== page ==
Off to Malaysia

15 Oct

So we have to go to Malaysia today.  Have to leave the country to renew our visas.  If you recall, we went to Laos last time.  We figured we should take advantage of our nearness to several different Asian countries and try to get to as many as we possibly can.  There are two pastors here from India now and they told me that it was only a two hour flight from Calcutta.  Hmmm….are you thinking what I’m thinking?

We are going by train this time instead of bus.  The train will take about 4-5 more hours, but we figured the girls would be able to get up and walk around as well as provide us with some beautiful scenery not available on the freeway.

Like last time, here are a few do’s and don’ts that you should observe if you ever happened to end up in Malaysia.

Malaysia Travel Dont’s

  • Do not touch the head of an adult. Touching people on the head is considered rude.
  • Do not point forefinger at things. Instead, the thumb of the right hand with four fingers folded under is the preferred way.
  • Do not pound your fist into the palm of the other hand, which is considered an obscene gesture to some people.
  • Do not point your feet towards people or sacred images.
  • Do not wear hot pants and vests at mainland beaches if you are female. Topless sunbathing is a no-no. Malay women usually go swimming fully dressed and some keep their scarves on.
  • Do not kiss in public. Public behaviour is important in Malaysian culture. Most Malaysians refrain from displaying affection such as embracing or kissing in public.
  • Do not ever touch or hand a monk something if you are a woman. Even accidentally brushing against their robes requires that they fast and perform a cleansing ritual.
  • Do not be offended if your offer of a handshake is not reciprocated by a Muslim who is of the opposite sex. In Islam, physical contact between the opposite sex is discouraged.
  • Do not be embarrassed for burping. In Malay dining etiquette, burping or belching after a meal is acceptable.
  • Do not discuss ethnic relations or the political system. They are both sensitive subjects.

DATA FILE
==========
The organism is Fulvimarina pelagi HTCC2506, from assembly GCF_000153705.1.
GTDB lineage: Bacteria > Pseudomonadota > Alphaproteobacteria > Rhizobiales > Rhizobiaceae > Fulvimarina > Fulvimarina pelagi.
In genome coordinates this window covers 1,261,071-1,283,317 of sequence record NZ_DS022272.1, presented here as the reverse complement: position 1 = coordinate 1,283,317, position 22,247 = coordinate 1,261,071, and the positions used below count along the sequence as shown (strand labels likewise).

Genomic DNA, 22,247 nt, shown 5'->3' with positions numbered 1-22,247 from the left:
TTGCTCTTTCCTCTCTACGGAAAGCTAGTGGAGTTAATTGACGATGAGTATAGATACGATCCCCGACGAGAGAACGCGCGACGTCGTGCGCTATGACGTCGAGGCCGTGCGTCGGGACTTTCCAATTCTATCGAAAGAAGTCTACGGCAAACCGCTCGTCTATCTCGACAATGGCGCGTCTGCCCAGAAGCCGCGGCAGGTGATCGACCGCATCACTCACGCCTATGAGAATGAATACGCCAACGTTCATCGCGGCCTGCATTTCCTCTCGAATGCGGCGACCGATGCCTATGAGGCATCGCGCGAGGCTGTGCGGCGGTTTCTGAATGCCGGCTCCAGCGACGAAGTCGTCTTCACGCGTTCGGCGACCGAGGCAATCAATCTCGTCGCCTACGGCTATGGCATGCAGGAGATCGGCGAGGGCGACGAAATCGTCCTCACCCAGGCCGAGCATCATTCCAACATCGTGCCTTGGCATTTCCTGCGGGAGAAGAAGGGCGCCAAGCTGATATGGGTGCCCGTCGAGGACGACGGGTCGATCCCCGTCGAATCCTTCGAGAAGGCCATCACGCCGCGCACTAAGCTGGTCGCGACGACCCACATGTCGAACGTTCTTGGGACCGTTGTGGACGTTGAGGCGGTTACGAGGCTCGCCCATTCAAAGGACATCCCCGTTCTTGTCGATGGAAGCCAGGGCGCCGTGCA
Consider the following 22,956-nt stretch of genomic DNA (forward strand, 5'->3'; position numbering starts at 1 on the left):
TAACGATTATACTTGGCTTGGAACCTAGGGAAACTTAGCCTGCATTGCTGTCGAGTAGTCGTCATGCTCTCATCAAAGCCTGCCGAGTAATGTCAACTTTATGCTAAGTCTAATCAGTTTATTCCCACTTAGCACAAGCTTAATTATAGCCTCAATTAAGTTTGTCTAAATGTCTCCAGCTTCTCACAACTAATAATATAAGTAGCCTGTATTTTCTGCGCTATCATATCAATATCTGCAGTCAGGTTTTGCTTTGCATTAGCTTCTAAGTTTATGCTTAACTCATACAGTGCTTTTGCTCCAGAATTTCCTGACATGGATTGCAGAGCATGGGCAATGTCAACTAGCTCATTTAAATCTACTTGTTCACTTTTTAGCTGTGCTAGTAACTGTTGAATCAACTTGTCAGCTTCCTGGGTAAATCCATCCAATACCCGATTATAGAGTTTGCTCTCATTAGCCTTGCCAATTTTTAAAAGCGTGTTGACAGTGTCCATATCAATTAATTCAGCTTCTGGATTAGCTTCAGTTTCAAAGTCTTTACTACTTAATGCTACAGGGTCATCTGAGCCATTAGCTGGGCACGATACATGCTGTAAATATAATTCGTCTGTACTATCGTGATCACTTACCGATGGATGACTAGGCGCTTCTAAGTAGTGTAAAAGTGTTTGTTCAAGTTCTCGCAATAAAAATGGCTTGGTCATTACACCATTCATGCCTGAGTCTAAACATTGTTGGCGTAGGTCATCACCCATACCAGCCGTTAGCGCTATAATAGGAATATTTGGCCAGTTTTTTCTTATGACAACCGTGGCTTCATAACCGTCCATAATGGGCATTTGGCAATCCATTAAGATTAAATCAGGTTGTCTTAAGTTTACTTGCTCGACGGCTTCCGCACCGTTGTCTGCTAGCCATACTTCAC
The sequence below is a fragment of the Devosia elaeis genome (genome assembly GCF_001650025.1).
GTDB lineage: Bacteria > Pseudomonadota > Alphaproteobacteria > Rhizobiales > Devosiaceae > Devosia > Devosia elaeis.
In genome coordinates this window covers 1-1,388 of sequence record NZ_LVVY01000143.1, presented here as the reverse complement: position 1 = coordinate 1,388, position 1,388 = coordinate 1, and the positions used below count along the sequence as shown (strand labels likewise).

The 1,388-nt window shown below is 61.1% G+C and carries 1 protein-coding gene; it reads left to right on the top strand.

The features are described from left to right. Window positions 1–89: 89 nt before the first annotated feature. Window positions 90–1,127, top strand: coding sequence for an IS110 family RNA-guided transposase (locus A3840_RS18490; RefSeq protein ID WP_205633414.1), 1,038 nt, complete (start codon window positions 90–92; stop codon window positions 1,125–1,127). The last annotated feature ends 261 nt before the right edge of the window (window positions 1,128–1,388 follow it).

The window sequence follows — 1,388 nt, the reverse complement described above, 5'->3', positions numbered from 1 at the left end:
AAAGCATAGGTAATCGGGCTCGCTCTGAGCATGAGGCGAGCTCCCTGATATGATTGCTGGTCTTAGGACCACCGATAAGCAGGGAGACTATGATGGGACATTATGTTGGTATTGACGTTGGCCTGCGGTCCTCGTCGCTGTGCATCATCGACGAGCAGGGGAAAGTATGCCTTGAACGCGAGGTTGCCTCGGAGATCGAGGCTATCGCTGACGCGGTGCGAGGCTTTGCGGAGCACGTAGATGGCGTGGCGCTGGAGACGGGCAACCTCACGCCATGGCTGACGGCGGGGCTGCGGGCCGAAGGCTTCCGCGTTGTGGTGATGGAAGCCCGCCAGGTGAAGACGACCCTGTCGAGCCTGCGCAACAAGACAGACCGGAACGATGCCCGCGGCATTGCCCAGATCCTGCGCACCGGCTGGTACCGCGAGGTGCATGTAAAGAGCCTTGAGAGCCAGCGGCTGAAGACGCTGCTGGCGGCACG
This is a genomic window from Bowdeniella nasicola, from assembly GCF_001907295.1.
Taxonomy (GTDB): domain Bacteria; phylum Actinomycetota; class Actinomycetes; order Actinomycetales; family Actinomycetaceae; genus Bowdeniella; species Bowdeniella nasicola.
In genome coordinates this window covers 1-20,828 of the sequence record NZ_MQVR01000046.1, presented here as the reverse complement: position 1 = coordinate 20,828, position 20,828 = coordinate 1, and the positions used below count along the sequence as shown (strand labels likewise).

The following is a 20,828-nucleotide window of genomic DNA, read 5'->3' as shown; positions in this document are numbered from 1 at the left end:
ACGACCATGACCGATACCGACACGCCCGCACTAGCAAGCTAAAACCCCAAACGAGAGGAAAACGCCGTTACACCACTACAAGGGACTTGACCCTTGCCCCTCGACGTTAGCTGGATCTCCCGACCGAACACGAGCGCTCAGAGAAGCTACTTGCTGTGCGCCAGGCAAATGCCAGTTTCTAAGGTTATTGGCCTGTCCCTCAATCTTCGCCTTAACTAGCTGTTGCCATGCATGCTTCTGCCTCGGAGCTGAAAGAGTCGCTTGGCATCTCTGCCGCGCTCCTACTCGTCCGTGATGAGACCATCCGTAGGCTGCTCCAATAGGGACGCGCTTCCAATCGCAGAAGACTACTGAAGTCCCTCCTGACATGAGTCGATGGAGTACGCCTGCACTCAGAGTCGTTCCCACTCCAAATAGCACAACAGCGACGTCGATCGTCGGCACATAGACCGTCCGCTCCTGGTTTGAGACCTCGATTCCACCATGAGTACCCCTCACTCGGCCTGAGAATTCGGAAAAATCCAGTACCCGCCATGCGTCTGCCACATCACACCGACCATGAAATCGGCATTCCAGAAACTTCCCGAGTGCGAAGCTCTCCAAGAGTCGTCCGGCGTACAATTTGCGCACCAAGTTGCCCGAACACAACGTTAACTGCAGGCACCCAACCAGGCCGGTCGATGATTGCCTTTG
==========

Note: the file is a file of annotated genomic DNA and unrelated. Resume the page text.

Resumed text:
• Do not drink alcohol. The country’s large Muslim population does not drink alcohol.
  • Do not ever involve in illegal drugs. There is a mandatory death penalty for trafficking.


Malaysia Travel Dos

  • Do shake hand with men for greeting, but not women unless they offer to do so first. The traditional greeting or salam resembles a handshake with both hands but without the grasp. People greet visitors by placing their right hand over the left chest to mean I greet you from my heart.
  • Do remove your shoes before entering a Malaysian home or temples and mosques. It is customary to remove and leave footwear outside the house. This practice is also applicable when visiting religious buildings.
  • Do use right hand to receive or give something. The right hand should also be used for eating. It is considered discourteous in Malay custom to use your left hand when you hand over or receive things.
  • Do carry essential travel documents and have your health insurance and health certificates ready before your travel.
  • Do convert most of your currency in Malaysia. There is restriction of bringing large amounts of ringgit (Malaysia’s currency) into or out of the country.
  • Do follow simple rules when visit a Buddha temple. Show respect and remove your hat and shoes,Dress conservatively, no shorts. When sitting, never point your feet at a person or image of Buddha. Stand up to show respect when monks or nuns enter.
  • Do enter the shrine with your left foot first, and exit by leading with your right foot.


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Posted by on October 15, 2012 in AJ's Adventures


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